Magnetic resonance spectroscopy (MR spectroscopy) provides information on various tissue metabolites and is a supplement to standard diagnostic MR imaging. This article describes MR spectroscopy findings for those disorders for which the technique has greatest clinical relevance.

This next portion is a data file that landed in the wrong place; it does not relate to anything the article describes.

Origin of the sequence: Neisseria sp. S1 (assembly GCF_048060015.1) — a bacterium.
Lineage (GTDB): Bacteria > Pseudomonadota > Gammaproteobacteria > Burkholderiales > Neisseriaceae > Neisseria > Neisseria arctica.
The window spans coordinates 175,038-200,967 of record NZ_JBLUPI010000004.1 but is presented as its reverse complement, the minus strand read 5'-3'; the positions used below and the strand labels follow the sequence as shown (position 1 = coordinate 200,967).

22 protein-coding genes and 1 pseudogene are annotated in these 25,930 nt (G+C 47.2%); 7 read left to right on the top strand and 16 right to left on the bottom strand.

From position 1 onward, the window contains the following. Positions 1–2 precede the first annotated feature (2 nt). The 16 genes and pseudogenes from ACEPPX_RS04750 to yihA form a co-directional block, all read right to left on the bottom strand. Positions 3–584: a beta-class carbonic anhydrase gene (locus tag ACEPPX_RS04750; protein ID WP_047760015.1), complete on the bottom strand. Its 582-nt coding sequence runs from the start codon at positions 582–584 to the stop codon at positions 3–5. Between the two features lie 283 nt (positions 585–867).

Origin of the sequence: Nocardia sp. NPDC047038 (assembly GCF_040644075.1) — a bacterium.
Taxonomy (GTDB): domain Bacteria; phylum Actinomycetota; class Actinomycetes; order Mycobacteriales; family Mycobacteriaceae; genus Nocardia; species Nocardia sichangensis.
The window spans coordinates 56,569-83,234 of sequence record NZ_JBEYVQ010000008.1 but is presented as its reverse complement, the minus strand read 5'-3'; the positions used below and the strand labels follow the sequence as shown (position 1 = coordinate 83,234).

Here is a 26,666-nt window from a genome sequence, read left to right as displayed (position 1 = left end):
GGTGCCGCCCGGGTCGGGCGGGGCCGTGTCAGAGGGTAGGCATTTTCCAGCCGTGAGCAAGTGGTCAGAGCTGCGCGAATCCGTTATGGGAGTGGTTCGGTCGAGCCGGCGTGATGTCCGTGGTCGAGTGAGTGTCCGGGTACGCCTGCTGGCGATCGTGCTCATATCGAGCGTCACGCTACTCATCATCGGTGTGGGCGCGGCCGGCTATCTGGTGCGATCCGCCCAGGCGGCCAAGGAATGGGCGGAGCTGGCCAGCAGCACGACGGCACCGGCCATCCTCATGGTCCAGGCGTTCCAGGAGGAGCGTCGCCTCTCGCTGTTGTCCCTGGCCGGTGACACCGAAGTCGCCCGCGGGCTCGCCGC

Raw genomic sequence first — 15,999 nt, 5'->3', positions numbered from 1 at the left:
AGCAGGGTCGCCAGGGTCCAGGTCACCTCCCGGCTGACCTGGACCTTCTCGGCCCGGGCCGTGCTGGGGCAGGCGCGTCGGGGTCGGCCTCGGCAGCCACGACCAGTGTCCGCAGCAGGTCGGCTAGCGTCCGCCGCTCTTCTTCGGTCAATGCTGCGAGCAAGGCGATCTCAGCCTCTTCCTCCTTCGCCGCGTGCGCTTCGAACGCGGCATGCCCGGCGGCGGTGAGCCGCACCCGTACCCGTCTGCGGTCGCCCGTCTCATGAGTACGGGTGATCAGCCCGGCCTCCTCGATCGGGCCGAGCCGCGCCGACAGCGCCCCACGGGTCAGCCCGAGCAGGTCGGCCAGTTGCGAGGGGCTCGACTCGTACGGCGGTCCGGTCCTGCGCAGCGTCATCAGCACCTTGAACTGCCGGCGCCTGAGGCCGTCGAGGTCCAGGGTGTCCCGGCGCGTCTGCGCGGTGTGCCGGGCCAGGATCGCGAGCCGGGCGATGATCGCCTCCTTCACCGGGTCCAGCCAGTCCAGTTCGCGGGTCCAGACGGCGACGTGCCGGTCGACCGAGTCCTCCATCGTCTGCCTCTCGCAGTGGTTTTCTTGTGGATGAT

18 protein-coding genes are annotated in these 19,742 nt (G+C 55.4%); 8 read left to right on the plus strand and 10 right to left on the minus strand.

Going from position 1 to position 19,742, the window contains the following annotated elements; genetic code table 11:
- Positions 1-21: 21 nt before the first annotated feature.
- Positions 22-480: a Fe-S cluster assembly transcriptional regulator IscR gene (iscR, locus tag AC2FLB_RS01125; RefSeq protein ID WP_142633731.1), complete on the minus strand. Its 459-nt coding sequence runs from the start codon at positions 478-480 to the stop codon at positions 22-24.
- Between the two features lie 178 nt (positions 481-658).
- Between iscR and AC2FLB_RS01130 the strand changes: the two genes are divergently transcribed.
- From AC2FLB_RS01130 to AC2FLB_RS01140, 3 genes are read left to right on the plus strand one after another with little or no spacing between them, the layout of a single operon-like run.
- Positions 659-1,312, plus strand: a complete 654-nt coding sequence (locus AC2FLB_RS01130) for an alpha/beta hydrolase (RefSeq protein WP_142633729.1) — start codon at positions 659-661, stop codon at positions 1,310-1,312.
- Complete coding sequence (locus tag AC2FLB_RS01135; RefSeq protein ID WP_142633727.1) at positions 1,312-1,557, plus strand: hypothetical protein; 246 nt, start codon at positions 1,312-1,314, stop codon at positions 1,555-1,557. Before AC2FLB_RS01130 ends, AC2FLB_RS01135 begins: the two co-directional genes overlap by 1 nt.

The technological and physical principles behind MR spectroscopy are to a large degree the same as those behind MR imaging (MRI). Protons (hydrogen nuclei) display magnetic properties when in a strong magnetic field, and are the source of the signal in both methods. All protons in a water molecule have the same magnetic properties and are the main source of the signal in MRI. Protons in different molecules have slightly different magnetic properties, and this difference enables small molecules in the body to be detected by MR spectroscopy. An MR spectrum will thus reveal the molecules within tissues, provided that the molecules are mobile and present in measurable quantities (> 1 mmol/l) (1). Molecules can be differentiated on the basis of frequency differences along the x-axis, while the area of the peaks corresponds to the concentration of the molecule (Figure 1). Some diseases have characteristic MR spectra, which contain molecules that are not normally seen in healthy tissue, or where the relative concentrations of metabolites differ from those seen in equivalent healthy tissue (1, 2). In addition to the water signal, the dominant peaks in MR spectra of the brain are from creatine, choline and N-acetylaspartate. Depending on the test conditions, metabolites that are present at lower concentrations in normal brain tissue, such as myo-inositol and glutamine/glutamate, can also be detected. In normal brain tissue, the amount of lactate is usually too low to be detected by MR spectroscopy. Similarly, lipids are bound in fixed, immobile structures and therefore cannot usually be detected with this technique.